“I’m going with you,” says young Harry Collett (Tommy Stubbins). “Certainly not!” Dr. Dolittle (Robert Downey Jr.) says. “It’s far too dangerous!” “Please,” Harry says, “don’t make me go home.” “Are you ready for the adventure of a lifetime?” asks Poly, CG talking macaw (voice of Emma Thompson). “I am!” says Harry. That’s the setup for “Dolittle,” in which the doctor and his animal and human friends seek magical fruit from Eden Island’s “Tree of Life,” the only cure for young Queen Victoria’s mysterious illness.
Can Harry learn to talk to animals like his mentor, Dr. Dolittle? Does villainous Dr. Blair Mudfly (Michael Sheen) scuttle Dolittle’s mission to Eden Island? Will you be entertained by this muddle of a movie? I wasn’t, much.
As Dr. Dolittle, Robert Downey Jr. works hard to bring energy to this antic adventure comedy, but his ill-chosen, impossible-to-understand Welsh accent gets in the way. Subtitles would have helped. Other, easier to understand members of the large cast, include charming Harry Collett as Tommy Stubbins, Dolittle’s devoted apprentice, and young Carmel Laniado, Lady Rose of the Queen’s bedchamber. Jessie Buckley is Victoria. Bad guys — nasty royal physician, Dr. Blair Mudfly and duplicitous Lord Thomas Badgley — are well played by Michael Sheen and Jim Broadbent. Antonio Banderas has a good time as over-the-top King Rassouli, father of Dolittle’s deceased wife Lily (Kasia Smutniak in a cameo).
Emma Thompson leads the voice cast. She’s CG macaw Poly, offering good advice to Dolittle. Other animal voices include Rami Malek (gorilla Chi-Chi), John Cena (polar bear Yoshi), Kumail Nanjiani (ostrich Plimpton), Octavia Spencer (duck Dab-Dab), Tom Holland (dog Kevin), Ralph Fiennes (tiger Barry), and Selena Gomez (giraffe Betsy). Frances de la Tour and Jason Mantzoukas voice powerful dragon and unreliable dragonfly.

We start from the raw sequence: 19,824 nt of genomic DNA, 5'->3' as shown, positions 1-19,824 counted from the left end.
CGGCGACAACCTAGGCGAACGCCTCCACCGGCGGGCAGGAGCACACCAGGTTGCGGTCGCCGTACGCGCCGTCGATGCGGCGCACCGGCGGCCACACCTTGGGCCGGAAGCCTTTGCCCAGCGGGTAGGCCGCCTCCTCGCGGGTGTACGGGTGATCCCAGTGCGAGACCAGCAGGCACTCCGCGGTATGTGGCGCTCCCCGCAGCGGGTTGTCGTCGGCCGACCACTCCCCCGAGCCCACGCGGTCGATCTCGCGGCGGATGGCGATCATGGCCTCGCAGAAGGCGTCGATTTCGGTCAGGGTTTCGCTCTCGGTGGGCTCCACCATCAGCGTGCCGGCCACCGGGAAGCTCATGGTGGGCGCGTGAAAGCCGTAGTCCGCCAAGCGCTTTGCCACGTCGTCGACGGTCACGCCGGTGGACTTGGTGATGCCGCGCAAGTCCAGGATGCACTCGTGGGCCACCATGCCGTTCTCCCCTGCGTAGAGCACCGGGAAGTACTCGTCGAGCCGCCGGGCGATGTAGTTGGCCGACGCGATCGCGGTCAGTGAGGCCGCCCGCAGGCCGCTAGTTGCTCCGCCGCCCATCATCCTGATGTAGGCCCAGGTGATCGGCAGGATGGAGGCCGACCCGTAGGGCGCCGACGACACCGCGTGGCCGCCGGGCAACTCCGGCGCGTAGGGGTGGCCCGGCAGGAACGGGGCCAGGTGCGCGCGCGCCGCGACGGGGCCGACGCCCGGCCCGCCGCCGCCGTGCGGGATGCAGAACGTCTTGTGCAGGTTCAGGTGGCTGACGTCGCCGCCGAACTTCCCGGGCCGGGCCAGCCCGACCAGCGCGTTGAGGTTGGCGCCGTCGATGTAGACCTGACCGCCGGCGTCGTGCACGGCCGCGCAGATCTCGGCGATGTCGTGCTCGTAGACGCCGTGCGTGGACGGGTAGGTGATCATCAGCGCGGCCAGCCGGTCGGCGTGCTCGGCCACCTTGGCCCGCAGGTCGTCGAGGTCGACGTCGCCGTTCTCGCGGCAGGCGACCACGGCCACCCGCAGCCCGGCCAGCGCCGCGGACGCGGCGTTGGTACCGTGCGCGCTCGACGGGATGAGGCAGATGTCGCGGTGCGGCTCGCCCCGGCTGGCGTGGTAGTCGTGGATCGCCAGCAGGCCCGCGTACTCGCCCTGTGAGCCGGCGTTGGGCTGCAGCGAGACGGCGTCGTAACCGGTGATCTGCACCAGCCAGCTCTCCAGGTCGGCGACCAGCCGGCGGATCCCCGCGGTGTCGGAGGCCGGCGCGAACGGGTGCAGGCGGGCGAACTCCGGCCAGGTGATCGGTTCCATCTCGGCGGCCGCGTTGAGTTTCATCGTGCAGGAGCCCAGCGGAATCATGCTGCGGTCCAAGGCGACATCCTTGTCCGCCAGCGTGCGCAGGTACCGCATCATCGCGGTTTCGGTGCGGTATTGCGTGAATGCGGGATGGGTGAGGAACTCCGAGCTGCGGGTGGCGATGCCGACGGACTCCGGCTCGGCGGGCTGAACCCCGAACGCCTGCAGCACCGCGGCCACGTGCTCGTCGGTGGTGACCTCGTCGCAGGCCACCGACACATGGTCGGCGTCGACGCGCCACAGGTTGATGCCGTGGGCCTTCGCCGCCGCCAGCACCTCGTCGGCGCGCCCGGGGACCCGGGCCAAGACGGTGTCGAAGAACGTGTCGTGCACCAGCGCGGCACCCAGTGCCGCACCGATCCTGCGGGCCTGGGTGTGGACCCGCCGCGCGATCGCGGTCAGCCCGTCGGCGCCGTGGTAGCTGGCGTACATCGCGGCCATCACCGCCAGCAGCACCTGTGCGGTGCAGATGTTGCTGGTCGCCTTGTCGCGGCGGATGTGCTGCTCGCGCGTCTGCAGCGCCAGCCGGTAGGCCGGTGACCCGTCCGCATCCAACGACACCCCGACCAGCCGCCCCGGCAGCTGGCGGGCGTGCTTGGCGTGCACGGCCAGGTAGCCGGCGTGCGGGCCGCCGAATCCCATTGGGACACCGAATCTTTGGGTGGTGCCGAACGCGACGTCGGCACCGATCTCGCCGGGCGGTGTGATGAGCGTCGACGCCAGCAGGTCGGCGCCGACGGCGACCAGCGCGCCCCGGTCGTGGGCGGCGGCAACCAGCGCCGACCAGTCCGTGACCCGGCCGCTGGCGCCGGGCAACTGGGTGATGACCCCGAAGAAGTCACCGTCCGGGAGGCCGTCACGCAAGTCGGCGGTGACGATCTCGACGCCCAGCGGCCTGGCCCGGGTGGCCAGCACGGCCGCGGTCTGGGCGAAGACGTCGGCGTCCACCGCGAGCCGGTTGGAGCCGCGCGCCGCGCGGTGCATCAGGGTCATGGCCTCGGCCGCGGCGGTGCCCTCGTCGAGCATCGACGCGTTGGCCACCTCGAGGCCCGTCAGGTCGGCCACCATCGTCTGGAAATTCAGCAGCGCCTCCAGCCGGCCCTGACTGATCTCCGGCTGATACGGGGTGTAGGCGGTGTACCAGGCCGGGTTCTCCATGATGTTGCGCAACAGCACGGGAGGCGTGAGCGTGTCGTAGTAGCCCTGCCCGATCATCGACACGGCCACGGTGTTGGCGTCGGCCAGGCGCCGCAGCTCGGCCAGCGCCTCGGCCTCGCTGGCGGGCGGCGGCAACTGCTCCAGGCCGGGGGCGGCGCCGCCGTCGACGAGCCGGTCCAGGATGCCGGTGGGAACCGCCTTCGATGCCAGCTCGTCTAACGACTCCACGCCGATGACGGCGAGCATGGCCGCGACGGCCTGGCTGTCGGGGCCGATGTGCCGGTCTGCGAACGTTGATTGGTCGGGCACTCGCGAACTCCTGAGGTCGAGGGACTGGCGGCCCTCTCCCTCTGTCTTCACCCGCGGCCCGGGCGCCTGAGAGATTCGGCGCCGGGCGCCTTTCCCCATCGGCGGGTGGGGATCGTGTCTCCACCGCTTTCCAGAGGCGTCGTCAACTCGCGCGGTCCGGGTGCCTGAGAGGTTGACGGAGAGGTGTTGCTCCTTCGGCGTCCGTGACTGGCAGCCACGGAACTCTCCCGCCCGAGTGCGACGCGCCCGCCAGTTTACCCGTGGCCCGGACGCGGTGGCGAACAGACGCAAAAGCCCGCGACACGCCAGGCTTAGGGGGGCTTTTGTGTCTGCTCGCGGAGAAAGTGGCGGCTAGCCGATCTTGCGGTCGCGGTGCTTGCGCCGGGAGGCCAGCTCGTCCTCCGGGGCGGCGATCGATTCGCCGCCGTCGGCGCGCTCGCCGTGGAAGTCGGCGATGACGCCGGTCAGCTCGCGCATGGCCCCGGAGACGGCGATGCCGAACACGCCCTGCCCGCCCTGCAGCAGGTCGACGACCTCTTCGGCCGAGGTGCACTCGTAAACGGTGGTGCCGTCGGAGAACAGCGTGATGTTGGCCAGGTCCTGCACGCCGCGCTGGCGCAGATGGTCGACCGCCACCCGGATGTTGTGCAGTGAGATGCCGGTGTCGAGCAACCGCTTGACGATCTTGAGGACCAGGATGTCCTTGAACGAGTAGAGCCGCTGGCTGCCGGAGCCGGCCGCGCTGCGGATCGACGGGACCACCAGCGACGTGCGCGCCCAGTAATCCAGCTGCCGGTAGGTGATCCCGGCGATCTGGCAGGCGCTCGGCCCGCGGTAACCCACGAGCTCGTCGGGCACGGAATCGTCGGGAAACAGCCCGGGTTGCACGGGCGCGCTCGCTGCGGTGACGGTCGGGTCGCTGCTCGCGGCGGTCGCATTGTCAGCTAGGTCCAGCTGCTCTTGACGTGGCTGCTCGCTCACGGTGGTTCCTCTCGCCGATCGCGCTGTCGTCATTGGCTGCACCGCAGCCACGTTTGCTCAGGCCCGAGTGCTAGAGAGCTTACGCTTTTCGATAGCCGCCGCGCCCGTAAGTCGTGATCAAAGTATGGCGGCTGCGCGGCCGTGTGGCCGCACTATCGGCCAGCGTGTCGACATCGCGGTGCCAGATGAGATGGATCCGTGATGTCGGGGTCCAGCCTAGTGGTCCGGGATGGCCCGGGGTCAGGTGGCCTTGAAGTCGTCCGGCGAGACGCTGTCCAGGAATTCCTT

“Dolittle,” directed and co-written by Stephen Gaghan (with Dan Gregor, Doug Mand, Chris McKay and Thomas Shepherd), is based on characters created by Hugh Lofting. Previous Dolittle films starred Rex Harrison (1967) and Eddie Murphy (1998, 2001). Test audiences who saw this sequel, created two years ago, hated it. Tweaked and released again, “Dolittle” is still, says critic Matt Singer, an “unpleasant, incoherent mess.” I wouldn’t go that far but it is immediately forgettable. Younger viewers, with short attention spans, might be amused.
Rated PG for rude humor and language, “Dolittle” runs 101 minutes. You could miss it.
If your age is under 9,
“Dolittle” may suit you fine;
If you’re of an age like I’m,
It might be a waste of time.